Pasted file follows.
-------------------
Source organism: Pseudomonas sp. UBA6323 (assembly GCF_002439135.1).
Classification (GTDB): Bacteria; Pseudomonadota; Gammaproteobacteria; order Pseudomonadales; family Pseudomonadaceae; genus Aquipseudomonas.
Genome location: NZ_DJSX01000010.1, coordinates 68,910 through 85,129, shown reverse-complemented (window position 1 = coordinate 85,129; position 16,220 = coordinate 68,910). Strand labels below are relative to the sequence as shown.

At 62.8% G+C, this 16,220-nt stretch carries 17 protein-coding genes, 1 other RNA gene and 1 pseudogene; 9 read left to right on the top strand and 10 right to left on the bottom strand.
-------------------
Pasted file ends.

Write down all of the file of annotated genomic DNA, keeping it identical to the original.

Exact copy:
Source organism: Pseudomonas sp. UBA6323 (assembly GCF_002439135.1).
Classification (GTDB): Bacteria; Pseudomonadota; Gammaproteobacteria; order Pseudomonadales; family Pseudomonadaceae; genus Aquipseudomonas.
Genome location: NZ_DJSX01000010.1, coordinates 68,910 through 85,129, shown reverse-complemented (window position 1 = coordinate 85,129; position 16,220 = coordinate 68,910). Strand labels below are relative to the sequence as shown.

At 62.8% G+C, this 16,220-nt stretch carries 17 protein-coding genes, 1 other RNA gene and 1 pseudogene; 9 read left to right on the top strand and 10 right to left on the bottom strand.